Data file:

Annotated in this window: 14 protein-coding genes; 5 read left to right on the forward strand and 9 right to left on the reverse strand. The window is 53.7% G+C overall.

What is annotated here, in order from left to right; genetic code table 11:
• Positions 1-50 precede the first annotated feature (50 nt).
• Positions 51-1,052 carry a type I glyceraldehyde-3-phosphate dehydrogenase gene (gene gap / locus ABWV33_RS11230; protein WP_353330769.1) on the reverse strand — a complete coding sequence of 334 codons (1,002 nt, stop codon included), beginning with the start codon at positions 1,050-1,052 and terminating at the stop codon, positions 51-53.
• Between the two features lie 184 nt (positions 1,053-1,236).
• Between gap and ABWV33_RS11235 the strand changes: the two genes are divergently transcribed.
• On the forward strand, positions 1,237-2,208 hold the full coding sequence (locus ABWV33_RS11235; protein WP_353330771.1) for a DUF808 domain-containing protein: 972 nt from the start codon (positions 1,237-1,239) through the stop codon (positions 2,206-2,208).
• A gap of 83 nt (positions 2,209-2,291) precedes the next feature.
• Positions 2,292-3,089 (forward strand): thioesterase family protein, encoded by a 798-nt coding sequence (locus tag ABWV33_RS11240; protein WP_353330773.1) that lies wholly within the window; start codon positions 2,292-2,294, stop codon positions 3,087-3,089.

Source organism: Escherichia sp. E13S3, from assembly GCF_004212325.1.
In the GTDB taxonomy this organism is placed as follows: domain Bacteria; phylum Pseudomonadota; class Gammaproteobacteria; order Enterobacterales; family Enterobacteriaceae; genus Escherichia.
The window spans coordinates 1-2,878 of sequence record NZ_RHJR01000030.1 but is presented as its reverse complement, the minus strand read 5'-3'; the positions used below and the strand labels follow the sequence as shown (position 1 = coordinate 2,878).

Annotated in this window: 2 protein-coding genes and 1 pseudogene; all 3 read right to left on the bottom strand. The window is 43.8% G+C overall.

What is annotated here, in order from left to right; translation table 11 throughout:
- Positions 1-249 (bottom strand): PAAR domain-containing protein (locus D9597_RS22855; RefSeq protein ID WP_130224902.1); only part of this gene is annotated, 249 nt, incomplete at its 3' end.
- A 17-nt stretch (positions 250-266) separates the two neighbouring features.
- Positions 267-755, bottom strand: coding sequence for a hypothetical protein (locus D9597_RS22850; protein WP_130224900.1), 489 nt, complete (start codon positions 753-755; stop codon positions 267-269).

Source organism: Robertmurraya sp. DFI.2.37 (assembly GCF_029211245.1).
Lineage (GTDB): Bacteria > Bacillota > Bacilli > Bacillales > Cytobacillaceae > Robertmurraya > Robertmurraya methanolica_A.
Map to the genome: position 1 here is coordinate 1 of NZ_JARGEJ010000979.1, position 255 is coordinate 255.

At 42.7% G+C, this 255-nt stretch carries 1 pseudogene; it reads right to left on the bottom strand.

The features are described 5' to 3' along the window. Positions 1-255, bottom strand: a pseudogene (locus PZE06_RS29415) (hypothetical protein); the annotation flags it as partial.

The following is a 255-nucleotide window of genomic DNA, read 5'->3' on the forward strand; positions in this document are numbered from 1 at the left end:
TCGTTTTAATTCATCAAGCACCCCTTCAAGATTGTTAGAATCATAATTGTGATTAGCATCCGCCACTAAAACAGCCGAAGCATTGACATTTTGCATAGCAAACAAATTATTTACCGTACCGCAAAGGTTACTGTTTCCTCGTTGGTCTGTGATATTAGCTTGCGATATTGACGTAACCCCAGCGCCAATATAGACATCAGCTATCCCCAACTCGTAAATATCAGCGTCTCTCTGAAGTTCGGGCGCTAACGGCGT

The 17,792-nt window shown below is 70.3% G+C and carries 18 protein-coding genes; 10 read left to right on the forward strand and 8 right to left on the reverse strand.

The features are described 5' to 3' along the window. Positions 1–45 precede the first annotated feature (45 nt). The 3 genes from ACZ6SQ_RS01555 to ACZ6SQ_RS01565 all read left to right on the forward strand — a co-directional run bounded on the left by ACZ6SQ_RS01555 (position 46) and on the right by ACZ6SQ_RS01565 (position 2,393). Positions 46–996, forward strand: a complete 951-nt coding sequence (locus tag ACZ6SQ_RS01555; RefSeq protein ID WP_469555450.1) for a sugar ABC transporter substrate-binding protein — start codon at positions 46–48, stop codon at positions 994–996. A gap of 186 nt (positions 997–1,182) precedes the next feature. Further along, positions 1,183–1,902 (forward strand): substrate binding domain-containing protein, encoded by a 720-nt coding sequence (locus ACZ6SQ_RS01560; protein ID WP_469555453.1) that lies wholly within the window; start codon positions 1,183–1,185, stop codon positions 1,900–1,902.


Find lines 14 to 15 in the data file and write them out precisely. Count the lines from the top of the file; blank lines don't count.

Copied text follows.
What is annotated here, in order from left to right; translation table 11 throughout:
- Positions 1-249 (bottom strand): PAAR domain-containing protein (locus D9597_RS22855; RefSeq protein ID WP_130224902.1); only part of this gene is annotated, 249 nt, incomplete at its 3' end.